The Court explained that FRE 803(8)(C) “assumes admissibility in the first instance” but provides “ample provision for escape if sufficient negative factors are present.” The Court emphasized the rule’s “provision for escape” where “the sources of information or other circumstances indicate a lack of trustworthiness.” According to the Court, “this trustworthiness inquiry was the [Advisory] Committee’s primary safeguard against the admission of unreliable evidence,” and it was “important to note that it applies to all elements of the report.” While the Court did not specifically define what constitutes trustworthiness, the Court directed trial courts to the Advisory Committee’s note to FRE 803(8)(C) listing four factors that they may consider in evaluating trustworthiness: (1) the timeliness of the report; (2) the investigator’s skill or experience; (3) whether a hearing was held and the level at which it was conducted; and (4) possible bias and motivation problems such as exist when reports are prepared with a view toward litigation. The Advisory Committee’s note to FRE 803(8)(C) recognized that the court could consider other factors.
Additionally, the Court pointed out that there are “safeguards built into other portions of the Federal Rules, such as those dealing with relevance and prejudice,” that “provide the court with additional means of scrutinizing and, where appropriate, excluding evaluative reports or portions of them.” Thus, the trial lawyer must recognize that documents deemed relevant to the litigation for purposes of FRE 401 that fall within the public-reports-and-records exception to the hearsay rule of FRE 803(8)(A)(iii) may still be excluded under FRE 403 if the court rules that the danger of unfair prejudice, confusion of issues, misleading the jury, and undue delay may substantially outweigh the probative value of the evidence.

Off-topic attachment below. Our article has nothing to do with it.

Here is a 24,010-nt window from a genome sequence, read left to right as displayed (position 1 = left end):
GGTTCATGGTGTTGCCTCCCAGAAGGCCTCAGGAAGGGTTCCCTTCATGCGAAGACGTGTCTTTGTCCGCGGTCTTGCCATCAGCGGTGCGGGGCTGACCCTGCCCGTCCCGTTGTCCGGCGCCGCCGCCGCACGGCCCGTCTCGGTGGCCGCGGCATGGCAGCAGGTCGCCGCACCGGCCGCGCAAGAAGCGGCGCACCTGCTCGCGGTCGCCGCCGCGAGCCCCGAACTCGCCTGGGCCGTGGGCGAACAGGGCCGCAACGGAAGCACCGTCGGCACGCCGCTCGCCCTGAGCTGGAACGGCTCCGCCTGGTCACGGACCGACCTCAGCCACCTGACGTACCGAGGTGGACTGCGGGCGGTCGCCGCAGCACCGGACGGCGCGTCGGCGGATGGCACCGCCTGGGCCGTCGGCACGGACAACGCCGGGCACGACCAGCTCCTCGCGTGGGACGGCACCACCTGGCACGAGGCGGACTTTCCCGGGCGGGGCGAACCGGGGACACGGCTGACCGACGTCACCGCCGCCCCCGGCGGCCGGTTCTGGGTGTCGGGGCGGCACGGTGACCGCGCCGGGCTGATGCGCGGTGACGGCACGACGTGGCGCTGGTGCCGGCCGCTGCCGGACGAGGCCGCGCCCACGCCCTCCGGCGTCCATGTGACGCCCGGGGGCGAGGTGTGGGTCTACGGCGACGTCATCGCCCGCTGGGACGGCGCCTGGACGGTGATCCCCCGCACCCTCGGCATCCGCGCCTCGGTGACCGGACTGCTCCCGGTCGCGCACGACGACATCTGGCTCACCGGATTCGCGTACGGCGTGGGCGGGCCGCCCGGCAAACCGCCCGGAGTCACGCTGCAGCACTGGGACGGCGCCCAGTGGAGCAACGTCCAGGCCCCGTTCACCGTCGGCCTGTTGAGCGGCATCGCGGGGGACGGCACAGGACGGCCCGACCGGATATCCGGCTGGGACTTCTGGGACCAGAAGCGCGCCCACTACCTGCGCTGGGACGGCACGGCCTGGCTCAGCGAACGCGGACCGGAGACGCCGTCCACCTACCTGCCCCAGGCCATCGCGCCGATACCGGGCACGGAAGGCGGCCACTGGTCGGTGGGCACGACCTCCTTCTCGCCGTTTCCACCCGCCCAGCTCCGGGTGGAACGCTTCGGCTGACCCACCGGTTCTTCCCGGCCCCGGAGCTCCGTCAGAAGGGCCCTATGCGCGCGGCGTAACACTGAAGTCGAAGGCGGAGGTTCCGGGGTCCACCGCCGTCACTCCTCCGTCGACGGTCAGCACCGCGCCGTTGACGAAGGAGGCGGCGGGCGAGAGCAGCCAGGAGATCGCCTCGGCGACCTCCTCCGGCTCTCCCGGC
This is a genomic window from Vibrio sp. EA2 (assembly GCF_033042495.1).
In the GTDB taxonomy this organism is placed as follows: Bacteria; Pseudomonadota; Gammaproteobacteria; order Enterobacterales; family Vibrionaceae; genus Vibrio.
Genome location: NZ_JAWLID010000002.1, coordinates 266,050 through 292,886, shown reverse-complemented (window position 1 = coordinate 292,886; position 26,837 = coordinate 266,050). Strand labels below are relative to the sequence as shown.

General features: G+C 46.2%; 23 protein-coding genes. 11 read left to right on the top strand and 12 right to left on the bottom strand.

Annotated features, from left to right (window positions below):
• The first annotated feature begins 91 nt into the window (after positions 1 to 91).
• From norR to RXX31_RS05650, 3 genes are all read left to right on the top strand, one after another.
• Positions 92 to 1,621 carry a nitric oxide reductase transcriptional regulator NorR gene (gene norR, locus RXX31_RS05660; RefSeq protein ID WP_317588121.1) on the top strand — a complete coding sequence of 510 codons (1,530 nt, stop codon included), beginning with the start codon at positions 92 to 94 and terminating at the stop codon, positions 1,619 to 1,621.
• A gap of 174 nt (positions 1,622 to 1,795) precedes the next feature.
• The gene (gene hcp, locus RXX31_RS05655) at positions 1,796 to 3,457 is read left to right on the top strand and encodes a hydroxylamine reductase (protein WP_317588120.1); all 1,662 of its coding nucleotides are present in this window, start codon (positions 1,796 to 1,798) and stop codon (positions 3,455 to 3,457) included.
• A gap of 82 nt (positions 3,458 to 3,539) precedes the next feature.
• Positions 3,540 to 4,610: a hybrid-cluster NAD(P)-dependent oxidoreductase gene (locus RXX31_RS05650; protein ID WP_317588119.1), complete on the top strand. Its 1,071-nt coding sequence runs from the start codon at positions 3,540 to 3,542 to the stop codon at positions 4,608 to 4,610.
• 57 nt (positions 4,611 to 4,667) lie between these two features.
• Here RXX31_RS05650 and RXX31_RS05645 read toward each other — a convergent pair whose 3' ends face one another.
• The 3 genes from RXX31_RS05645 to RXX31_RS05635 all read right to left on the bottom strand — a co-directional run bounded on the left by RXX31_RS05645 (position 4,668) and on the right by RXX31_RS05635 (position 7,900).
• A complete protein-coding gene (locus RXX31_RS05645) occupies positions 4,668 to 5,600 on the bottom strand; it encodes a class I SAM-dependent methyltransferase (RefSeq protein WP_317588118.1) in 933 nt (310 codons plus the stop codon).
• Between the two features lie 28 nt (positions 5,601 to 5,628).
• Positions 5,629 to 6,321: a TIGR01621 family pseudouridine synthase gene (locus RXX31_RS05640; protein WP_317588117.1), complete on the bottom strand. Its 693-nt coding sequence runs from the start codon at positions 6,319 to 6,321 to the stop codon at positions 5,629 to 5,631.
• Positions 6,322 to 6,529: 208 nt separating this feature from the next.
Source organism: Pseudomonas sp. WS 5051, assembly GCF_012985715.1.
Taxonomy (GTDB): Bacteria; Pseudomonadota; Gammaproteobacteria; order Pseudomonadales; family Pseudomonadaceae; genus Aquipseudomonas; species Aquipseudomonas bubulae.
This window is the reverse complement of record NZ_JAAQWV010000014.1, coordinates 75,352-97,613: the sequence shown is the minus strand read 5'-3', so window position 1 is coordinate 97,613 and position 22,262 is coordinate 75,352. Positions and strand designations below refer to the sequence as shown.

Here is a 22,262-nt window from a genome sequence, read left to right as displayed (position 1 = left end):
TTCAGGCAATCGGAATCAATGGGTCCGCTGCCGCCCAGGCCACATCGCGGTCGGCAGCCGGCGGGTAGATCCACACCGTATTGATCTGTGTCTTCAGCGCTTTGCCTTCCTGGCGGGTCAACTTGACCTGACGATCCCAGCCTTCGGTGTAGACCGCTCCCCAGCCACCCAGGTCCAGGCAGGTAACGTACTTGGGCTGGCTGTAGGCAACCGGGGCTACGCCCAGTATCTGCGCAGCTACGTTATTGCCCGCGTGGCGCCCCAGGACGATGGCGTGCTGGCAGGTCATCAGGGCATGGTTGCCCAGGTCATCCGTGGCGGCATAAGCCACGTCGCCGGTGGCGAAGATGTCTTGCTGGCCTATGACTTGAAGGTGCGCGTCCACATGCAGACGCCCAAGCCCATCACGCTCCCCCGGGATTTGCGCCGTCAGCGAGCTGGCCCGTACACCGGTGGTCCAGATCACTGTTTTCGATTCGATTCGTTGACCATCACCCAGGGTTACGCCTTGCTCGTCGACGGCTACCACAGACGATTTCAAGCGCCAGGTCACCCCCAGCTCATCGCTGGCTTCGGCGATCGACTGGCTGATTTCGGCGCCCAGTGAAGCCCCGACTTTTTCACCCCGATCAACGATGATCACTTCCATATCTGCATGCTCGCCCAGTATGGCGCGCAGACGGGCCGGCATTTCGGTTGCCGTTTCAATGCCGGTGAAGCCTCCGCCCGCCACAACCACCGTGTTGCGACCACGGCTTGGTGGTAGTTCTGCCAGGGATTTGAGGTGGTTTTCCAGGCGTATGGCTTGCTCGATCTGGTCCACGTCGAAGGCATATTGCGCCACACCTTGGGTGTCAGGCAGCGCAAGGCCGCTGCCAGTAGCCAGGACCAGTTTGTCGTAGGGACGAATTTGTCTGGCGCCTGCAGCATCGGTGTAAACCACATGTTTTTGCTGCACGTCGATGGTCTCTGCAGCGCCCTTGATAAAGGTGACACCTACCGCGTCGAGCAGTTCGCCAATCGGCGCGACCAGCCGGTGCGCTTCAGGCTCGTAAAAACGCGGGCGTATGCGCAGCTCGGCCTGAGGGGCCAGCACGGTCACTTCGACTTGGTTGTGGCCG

When a commercial airliner crashes, the National Transportation Safety Board (NTSB) is first on the scene to investigate the crash. From its investigation, both “factual accident reports” (the results of the investigator’s investigation of the accident) and “board reports” (the board’s determinations, including the probable cause of the accident) are prepared. The information contained in these government reports can prove critical to a finding of liability against air carriers, operators, maintenance companies, and other entities. The admissibility of the information in the report will be defined by the content and context of the report, the circumstances surrounding the incident, and the case law where the litigation is pending.